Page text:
Resistors: Neither WFD’s video, nor the instructions on Massdrop explicitly clarify which resistors go where. As I am not an electrical engineer I had to go figure out which resistors were the 2.2kΩ resistors (the one without the dark brown stripe), and which were the 220Ω resistors (the ones with the dark brown stripe). If in doubt, make your resistors look exactly like this (take note of the resistor stripes and orientation):

Resistors soldering positions

Final Assembly

The case of the ErgoDox consists of 5 laser-cut layers of acrylic bolted together, and they arrive covered in protective paper adhered to each side, presumably to prevent chipping while the laser performs the cut. However, a couple of the layers did end up having chips anyways, and the paper was burnt in a few places. Not a deal breaker, as none of the plates were actually broken.

However, one of the plates on the left side had a problem where the holes for the bolts hadn’t been drilled out completely, and I had to pop out the left-over plastic burrs that were left in the holes. I also had to use a small phillips head screwdriver to bore out the holes until the provided bolts would actually fit.

Programming / Layout

Following the directions on MassDrop’s assembly page for loading the firmware on to the board was fairly straightforward and I had no problem. Rather than repeat them, I’ll link to MassDrop’s page here.

I use a fairly sparse layout, which you can view here.

Use

I’ve been using the ErgoDox for a little over a week now, and for normal typing (such as this post), I’m back up to 100% speed. However, my dayjob requires writing a lot of code, and I’d say that due to the special symbols that have to be used fairly consistently I’m only back up to about 85% of normal speed.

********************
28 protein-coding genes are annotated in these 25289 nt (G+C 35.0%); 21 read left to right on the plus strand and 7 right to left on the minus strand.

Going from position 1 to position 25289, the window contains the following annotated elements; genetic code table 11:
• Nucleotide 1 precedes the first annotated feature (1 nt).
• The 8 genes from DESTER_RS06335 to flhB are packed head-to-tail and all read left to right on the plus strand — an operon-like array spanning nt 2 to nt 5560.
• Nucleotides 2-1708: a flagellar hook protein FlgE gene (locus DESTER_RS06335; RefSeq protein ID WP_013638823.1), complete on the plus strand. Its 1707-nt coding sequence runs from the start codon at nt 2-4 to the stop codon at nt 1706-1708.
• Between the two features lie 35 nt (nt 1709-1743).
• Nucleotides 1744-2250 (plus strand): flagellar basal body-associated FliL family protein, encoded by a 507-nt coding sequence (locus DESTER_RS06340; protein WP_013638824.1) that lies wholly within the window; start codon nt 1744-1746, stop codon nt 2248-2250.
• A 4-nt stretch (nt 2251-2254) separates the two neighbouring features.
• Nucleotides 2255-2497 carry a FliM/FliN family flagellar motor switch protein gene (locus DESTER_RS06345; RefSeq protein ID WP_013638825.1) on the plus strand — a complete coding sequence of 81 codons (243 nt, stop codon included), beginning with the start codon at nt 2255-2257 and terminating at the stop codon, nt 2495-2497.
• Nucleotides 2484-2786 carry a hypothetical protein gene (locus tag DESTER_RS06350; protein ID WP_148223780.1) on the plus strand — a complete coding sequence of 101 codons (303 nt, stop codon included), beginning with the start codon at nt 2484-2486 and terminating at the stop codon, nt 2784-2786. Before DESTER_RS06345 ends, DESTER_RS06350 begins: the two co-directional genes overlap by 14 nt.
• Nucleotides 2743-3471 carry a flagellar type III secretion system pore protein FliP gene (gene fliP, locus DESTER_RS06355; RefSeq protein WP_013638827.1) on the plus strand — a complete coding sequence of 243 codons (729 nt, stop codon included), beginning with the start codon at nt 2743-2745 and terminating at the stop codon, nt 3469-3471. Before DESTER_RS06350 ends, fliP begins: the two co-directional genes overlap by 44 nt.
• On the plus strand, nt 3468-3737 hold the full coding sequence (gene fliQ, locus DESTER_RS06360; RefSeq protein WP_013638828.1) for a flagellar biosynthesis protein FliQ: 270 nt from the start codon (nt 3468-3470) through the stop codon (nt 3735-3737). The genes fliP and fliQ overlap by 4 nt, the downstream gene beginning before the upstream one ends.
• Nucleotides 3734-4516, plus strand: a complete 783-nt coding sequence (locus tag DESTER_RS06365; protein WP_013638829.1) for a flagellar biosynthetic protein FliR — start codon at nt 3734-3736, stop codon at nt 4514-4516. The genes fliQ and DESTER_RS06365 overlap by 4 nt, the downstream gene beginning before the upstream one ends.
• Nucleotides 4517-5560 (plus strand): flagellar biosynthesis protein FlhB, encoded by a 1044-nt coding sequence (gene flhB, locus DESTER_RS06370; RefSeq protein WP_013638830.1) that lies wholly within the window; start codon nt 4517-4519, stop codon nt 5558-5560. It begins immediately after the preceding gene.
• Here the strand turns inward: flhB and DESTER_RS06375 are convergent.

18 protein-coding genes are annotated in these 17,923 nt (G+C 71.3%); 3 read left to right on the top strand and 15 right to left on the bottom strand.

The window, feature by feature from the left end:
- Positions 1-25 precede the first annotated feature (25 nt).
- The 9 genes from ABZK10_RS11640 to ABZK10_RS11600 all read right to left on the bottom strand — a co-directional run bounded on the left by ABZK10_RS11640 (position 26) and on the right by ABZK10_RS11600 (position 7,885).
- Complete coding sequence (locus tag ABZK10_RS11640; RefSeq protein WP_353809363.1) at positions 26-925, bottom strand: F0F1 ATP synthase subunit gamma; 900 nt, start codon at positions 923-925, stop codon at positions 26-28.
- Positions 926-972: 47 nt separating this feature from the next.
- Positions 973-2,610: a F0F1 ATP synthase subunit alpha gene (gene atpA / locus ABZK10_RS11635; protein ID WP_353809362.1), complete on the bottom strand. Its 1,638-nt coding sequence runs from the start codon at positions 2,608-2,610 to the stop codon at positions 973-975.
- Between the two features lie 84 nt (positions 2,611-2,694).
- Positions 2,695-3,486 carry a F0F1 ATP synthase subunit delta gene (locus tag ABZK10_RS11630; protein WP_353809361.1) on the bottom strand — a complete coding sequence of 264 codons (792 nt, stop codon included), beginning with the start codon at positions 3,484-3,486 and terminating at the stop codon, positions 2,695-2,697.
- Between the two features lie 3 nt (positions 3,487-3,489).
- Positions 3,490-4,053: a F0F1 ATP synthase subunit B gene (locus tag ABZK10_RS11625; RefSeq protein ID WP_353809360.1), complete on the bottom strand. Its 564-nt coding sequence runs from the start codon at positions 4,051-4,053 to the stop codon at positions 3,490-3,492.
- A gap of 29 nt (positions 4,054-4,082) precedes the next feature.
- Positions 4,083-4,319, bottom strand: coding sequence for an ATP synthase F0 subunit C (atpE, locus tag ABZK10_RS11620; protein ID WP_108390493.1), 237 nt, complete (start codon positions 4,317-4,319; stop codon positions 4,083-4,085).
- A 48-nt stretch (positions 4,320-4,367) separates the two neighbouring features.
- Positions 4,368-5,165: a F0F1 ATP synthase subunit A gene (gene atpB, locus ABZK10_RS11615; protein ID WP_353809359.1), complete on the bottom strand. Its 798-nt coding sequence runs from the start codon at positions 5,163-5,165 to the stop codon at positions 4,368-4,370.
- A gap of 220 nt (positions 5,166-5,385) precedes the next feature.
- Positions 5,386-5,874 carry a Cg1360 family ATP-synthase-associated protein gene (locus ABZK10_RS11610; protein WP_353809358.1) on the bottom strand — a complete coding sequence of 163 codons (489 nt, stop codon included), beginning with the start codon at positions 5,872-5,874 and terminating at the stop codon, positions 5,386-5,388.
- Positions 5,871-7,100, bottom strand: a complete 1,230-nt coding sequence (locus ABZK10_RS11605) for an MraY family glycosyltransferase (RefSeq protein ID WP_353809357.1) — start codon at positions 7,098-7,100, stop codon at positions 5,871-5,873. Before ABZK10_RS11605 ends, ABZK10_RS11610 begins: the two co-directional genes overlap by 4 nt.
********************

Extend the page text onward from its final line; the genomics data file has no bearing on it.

I put together my board with Cherry MX Clear switches, and replaced all the springs with 65g springs from OriginativeCo. These soften the switches every so slightly, and don’t tire my fingers out as much as the standard clear springs (which I believe are 67g, but not sure).

Typing on this board is extremely addicting. The fact that it is a completely vertical layout (as opposed to staggered like most standard keyboards) has made a huge difference in how i hold my hands and fingers (especially for the left hand, the difference is huge). my hands are more relaxed, and my shoulders are less tense.

All in all, a great purchase and I’m extremely happy with this board. At $200 for the bare board (add $37 for the DSA keycaps, and from $37-$50 for the DCS keycaps) it’s not for everyone. But if you’re into high quality mechanical keyboards and like tinkering with electronics, then I’d highly recommend it. The current group buy for the ErgoDox on MassDrop ends on June 30th, 2013.

ReactJS, or 'Why Client Side Is Fun Again'

A (hopefully) comprehensive walkthrough into ReactJS Continue reading

Programming the Infinity Keyboard

Published on February 25, 2015

Embedded Razor that doesn't suck

Published on November 25, 2014